Now - back to the WiFi IoT stuff. Do some Google-Fu and look at the security issues with these (past and potential)...especially keeping them on the same network that you access your financial information on (assuming you use online accounts for banking, investments, etc.)

At a MINIMUM you need to put these devices on a separate VLAN...so that their internet facing capabilities do not directly connect to your main network. I am not sure if your current hardware can do this...but I am 100% sure that the UniFi hardware can. It's easy to manage, and has been 100% rock solid stable for me. I am not sure what the dorks who complain on the internet are doing, but I follow the UniFi guides and the stuff just works...and is stable as hell.

And now my family is even more addicted to the speed and reliability.

My Wife (a school teacher) had to teach classes virtually at the start of COVID. My stepson had to take classes virtually during the same time. My youngest daughter was living with me while she was just starting her first real job...she had to work from home. The UniFi network swallowed all of these bandwidth and usage without any issues...not even a minor one.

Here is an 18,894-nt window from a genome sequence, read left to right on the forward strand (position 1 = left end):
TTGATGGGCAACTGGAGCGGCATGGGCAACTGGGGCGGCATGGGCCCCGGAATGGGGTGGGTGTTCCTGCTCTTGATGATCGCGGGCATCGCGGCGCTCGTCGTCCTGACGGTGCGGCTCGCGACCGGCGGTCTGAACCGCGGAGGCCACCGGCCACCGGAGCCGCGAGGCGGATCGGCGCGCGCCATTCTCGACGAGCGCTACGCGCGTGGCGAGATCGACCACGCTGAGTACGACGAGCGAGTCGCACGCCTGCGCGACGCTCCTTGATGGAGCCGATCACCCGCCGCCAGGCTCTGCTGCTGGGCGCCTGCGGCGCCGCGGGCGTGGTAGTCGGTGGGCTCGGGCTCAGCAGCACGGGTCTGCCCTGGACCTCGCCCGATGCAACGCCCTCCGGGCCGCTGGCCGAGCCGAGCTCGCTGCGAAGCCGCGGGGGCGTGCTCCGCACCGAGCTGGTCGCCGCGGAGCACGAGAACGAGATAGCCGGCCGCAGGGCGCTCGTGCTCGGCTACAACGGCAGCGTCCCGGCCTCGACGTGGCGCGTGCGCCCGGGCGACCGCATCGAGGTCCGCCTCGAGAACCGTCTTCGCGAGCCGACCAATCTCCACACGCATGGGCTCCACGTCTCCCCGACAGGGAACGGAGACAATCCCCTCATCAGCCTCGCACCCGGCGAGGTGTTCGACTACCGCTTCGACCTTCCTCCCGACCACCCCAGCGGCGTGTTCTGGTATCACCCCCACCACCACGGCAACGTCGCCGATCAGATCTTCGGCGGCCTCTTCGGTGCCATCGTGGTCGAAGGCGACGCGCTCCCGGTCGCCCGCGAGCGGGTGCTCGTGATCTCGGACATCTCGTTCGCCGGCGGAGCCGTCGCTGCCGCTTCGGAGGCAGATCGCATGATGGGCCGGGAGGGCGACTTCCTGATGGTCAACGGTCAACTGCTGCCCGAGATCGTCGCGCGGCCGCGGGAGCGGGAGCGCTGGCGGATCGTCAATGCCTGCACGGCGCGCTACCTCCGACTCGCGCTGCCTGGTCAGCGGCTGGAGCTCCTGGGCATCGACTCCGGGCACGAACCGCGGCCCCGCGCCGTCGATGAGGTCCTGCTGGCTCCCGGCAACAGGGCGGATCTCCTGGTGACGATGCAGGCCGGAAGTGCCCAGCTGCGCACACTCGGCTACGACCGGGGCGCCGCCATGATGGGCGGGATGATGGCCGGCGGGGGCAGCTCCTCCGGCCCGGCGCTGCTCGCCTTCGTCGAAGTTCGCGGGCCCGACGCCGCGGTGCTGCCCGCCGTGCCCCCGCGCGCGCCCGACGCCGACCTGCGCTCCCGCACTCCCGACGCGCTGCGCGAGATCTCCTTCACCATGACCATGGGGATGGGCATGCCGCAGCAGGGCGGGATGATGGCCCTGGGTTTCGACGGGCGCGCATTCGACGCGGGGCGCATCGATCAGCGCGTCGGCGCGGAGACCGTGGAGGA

I never planned for this scenario...I just built out my network like a good Overlockers.com person would...adding stuff that I had no real use-case for...but then life happened and I had a use case.

A long winded rant...but you asked for it - hehe! :D

Also - check out the Smart Home link in my signature. Z-Wave and ZigBee are far superior to anything that you can get with a WiFi device...and much more secure. I have found a new home with Hubitat...it's been a great experience for me. My basic smart house strategy is:

- Locks (including garage doors) are Z-Wave...for reliability and security
- Switches, outlets, etc. are Z-Wave for reliability
- Sensors (motion sensors, leak sensors, etc) are ZigBee for their speed of response
- Pretty color changing bulbs, lights, etc. are ZigBee (Philips Hue is ZigBee) for the same reason

I have 1 WiFi outlet that I have kept. I use that to automate the on/off of my exterior Christmas Lights...it doesn't seem to mind our mild Florida winters...and they are cheap enough that I can throw it away if it breaks and get a new one.
 

Janus67

Benching Team Leader
Joined
May 29, 2005
That's a great post JrC. And leads me to have a project this weekend to finally make that separate VLAN. We dont have many IOT devices (just a few) but why risk it.